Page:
The term missional church is slightly beyond 13 years old and was coined or precisely introduced to a great number of users by the church leaders of North America who work in the organisation: Gospel and our Culture Network. They were inspired by the works of Bishop Newbigin (The Other side of 1984: Questions for the churches (1983); Foolishness to the Greeks: the Gospel and Western Culture (1986), and David Bosch (1991), Transforming Mission: Paradigm Shifts in Theology of Mission). Indeed in his work Newbigin was concerned by the challenges created by changing western culture. The society that was formerly known as Christendom has become a post-Christian society and even opposed to Christianity (Guder 1998:3). Christianity no longer occupies a central and dominant place in society. Therefore there was a need to address the issues or challenges of this changing society.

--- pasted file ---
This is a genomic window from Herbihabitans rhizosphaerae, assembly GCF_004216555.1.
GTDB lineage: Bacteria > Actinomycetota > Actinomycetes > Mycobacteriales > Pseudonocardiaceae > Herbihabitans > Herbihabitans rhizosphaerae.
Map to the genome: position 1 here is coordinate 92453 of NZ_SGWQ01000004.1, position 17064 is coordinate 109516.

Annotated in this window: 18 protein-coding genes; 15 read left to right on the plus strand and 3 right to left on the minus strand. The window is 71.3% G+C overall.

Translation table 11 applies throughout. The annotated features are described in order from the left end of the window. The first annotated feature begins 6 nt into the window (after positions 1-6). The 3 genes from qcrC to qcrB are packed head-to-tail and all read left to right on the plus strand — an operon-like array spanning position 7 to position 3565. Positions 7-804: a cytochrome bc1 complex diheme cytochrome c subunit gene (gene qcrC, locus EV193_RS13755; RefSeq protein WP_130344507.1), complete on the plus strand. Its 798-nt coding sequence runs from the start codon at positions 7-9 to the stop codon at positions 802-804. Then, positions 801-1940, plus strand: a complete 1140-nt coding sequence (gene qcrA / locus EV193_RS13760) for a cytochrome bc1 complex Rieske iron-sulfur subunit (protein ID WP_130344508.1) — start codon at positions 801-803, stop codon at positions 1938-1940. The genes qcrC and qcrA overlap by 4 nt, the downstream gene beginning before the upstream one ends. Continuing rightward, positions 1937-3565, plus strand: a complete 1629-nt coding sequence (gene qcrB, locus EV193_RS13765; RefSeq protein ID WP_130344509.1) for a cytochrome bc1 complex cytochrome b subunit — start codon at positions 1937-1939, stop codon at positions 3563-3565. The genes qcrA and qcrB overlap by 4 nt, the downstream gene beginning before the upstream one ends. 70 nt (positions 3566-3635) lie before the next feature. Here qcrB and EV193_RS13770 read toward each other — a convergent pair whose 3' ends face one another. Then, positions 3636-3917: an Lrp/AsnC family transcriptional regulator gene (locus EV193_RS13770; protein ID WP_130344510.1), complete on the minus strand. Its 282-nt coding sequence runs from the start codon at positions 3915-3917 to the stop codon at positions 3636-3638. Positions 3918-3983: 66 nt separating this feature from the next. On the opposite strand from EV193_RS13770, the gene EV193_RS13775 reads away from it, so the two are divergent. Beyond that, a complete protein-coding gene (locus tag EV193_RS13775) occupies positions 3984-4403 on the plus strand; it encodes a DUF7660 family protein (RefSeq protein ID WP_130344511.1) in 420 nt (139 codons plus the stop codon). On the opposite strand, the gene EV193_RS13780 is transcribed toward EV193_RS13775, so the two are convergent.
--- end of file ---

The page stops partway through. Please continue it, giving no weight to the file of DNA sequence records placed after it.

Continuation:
Newbigin had the merit to bring into the conversation a missiological consensus with the term missio Dei with the understanding of the mission of the church. Christian mission is understood as essentially the mission of God. With missio Dei the “ecclesiocentric understanding of mission has been replaced …by a profoundly theocentric reconceptualisation of Christian mission” (1998:4). This will be a great change of mind in the evolution of the theology of mission. Christian mission is now understood as primarily the mission of God. It is first of all God’s business. It is the business of the Triune God who is Father, Son and Holy Spirit. Van Gelder and Zscheile (2011:6) speak of Trinity missiology and explain that “we must start with the Trinity in order to understand mission, for Trinity introduces us to a sending God who is a missionary God”. Mission is thus the initiative of God, it belongs to God and it derives from the very nature of God. (Bosch 1991:390) Consequently this understanding of mission affects directly the understanding of the church. The former is no more the goal of the Gospel, rather it becomes the instrument of God, called to participate in the mission of God. The church is no longer the sender, but the sent people of God. Understood in this way the church will find itself in a situation of mission wherever it is. Therefore missiologists have come to the understanding that God’s mission is calling the church and is sending it to be a missionary church in the society and culture in which it finds itself (Guder 1998:5). The fact of attesting that the church exists for mission has resulted in changing the whole concept of the church in the sense that mission defines the church and is its purpose. Consequently this kind of church is missionary by nature and by its existence. Furthermore western culture has lost its previous identity, and is no longer considered as Christian, the Christendom is over and a new era has come, a new context has appeared, the whole world has become a mission field. The questions are now, how the church is going to address the new missiological issues that are taking place in this new cultural context? How the church is going to face and overcome the issues brought or caused by the post-modernist era? How the church is going to solve the many crises with which it is grappling? The crises of the church in North America are many and Guder (1998:2) named some of them: